Day 8: June 17, 2016 (actual Facebook post)
Has it really been only 8 days since we walked through the ER door at Vanderbilt Childrens hospital? It feels like 2 months. I haven’t slept in my bed since Jun 9th nor have I had more than 3 hours away from the hospital since then. I’m not complaining nor would I do things differently if given the opportunity. Brooke and I both agreed we needed to be with Stella until she is out of the hospital; she absolutely needs us and we could never live with ourselves if something happened and we weren’t there – ‘not on our watch’ as we like to say.
We have been on the PICU floor longer than any other child surprisingly, witnessing at least 10-15 kids cycle through here while we remained in the same room (3 just in the room next to us). It takes a toll on you mentally to watch them empty out the room and reset it in anticipation for another patient. Sadly, it has started to feel like home here. We know all the nurses, attending doctors, fellows, residents and respiratory therapists. The fellows already know what question I’m going to ask them every morning as they walk us through Stella’s current condition – what is our goal today and how will you measure success? Everybody knows Stella and many have taken a genuine interest in her health. Several of the staff have stopped by her room, even though they’re assigned to another ward or another patient, just to say hello and see how she’s recovering. She’s earned herself a reputation as someone not to bother, she’s easily rattled and no one takes offense. She’s got the fight in her.
However, our residency changed today. Shortly before lunch we were escorted out of PICU and up to the 7th floor. We were thrilled to leave as this was based strictly on her health improving but we knew we’d miss the one on one attention and comradely we’ve built over the last 8 days. I have learned a lot about each one of her nurses and they about me. I would stay up talking with them every night until 4am and then Brooke would take over so I could get some sleep. You really learn a lot about these nurses and I was intrigued to learn why they did what they did and why they chose to focus on children. Surprisingly, there were 2 common themes – kids have much smaller poop to clean up and generally kids are in the hospital because of an accident, not some self inflicted wound like many adults.
Leaving PICU almost bright me to tears. I felt I was saying goodbye to longtime friends. If you think about it, many of them had a serious impact on something that means the world to me – little Stella. Her caregivers watched Stella battle back and they also watched us struggle to accept our new reality. My heart always goes out to healthcare workers as they see patients at their lowest moments in life and very rarely see them once they’ve made a full recovery. Imagine how these nurses and doctors would feel if they could see the long term impact they had on their patients lives. The PICU teams saw us in our most vulnerable state and that is not something I share with many people. It really makes you re-evaluate life in general and question if your daily interactions would be different if you knew everyone’s story. Everyone has a story, some are just better than others at sharing. One of our nurses had 6 kids and we just exchanged kid stories for hours – although none of her kids trimmed her cat with scissors or covered her bedroom wall with Vaseline.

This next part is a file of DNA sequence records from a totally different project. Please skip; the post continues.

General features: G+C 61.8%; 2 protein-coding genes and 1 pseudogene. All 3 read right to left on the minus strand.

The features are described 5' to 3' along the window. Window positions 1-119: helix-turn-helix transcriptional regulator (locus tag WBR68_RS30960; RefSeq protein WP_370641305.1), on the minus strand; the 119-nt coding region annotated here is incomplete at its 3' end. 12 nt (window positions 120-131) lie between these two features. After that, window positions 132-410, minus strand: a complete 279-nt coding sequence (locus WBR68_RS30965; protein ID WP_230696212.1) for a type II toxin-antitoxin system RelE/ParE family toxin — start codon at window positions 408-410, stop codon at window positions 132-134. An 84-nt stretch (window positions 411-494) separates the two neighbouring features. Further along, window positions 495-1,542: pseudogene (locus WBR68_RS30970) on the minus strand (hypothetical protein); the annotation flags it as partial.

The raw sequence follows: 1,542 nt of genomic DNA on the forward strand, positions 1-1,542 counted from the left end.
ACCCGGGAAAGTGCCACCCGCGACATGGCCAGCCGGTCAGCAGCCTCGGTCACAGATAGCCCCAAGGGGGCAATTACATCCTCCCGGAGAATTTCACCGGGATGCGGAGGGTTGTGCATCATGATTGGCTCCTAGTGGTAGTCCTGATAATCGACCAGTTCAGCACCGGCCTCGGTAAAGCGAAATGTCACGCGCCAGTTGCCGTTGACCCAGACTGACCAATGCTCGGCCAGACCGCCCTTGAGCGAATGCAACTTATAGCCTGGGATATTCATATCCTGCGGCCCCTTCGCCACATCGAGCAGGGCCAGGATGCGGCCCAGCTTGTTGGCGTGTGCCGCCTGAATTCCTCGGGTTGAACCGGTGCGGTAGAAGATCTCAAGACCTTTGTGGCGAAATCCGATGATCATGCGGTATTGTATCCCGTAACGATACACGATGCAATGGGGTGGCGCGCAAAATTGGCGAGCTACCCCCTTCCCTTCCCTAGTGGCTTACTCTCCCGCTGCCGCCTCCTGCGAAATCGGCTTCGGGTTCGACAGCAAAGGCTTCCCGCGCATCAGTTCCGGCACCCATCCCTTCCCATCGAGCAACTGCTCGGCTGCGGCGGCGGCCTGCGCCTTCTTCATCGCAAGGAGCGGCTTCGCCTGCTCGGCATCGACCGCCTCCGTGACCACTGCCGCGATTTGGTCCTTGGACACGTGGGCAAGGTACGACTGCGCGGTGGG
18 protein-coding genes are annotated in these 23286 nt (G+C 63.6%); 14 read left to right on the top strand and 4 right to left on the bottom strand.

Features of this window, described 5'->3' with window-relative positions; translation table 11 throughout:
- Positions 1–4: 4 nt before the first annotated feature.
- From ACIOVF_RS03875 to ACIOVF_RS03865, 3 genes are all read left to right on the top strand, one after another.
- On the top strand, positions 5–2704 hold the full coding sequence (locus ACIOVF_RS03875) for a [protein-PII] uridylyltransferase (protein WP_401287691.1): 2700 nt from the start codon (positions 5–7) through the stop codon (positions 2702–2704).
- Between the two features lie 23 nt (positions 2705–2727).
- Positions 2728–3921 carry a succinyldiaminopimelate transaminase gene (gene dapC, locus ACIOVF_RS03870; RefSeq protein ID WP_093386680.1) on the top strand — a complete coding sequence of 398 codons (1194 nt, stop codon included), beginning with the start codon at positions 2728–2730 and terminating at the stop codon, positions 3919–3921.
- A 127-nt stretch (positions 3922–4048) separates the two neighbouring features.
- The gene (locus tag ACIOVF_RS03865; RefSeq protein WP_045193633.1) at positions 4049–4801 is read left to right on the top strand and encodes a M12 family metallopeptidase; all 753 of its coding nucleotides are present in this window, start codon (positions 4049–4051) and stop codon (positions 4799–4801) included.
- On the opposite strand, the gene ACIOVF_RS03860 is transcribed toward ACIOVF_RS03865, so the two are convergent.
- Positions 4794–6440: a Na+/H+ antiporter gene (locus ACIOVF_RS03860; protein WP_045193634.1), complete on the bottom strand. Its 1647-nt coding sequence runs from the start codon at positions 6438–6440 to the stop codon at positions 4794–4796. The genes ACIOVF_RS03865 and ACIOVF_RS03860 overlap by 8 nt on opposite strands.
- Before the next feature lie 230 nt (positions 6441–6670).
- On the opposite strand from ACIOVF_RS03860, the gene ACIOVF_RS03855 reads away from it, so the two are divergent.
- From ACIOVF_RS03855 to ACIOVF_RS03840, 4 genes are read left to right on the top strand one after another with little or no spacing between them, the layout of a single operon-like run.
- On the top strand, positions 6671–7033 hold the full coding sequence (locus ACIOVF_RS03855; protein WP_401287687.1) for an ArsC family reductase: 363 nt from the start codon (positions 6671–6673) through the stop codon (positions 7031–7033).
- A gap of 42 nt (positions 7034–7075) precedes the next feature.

We are slowly adjusting to our new freedom on the 7th floor and excited as it puts us one step closer to going home. We were able to take Stella outside in a wagon this morning and pull her through their little garden. Having her out of the room for just 30min made us acutely aware how much her health had declined. She was exhausted and seemed overwhelmed by all the stimulation. We def have our work cut out but excited we can see the promise land on the horizon. Stella is still battling with withdrawal from being sedated so long but she continues to show improvement. One of the biggest steps she took today was eating solid food. Her first meal was a snicker doodle cookie from #JakesBakes. I tried healthier options and it came down to a cookie or nothing. I ate one with her so she wouldn’t feel too bad about the empty calories.
I can already see Stella’s disposition changing, at least temporarily. She really loves Brooke and I to hold her hand, which I’d do all day every day. I can see us building a unique bond that will unite us even closer. We all have unique experiences with our kids and this one is really special. I still have memories from getting burned as a kid that created a special bond between me and my parents. We love you sweet little Stella and I’m so excited about the woman you’re going to become one day – just hopefully that’s at least 25 years down the road.
To read about Stella’s journey from the beginning, read Day 1: Watching our 2yr old fight for her life… 10 days to be Thankful!
Shay is an All American and World ranked triathlete, burn survivor with scars over 65% of his body and is a sought out national motivational speaker. Despite being told he’d never compete in sports again at the age of 8, Shay is living testament to “Anything is Possible”: 4x Ironman, 4x member of Team USA, ranked top 1% of Ironmen worldwide and has competed in 9 triathlon world championships, including the Ironman World Championships in Kona, Hawaii. His mantra has always been to not merely be a “finisher” but to be a “competitor.” If you enjoyed this article, I encourage you to check out my other posts.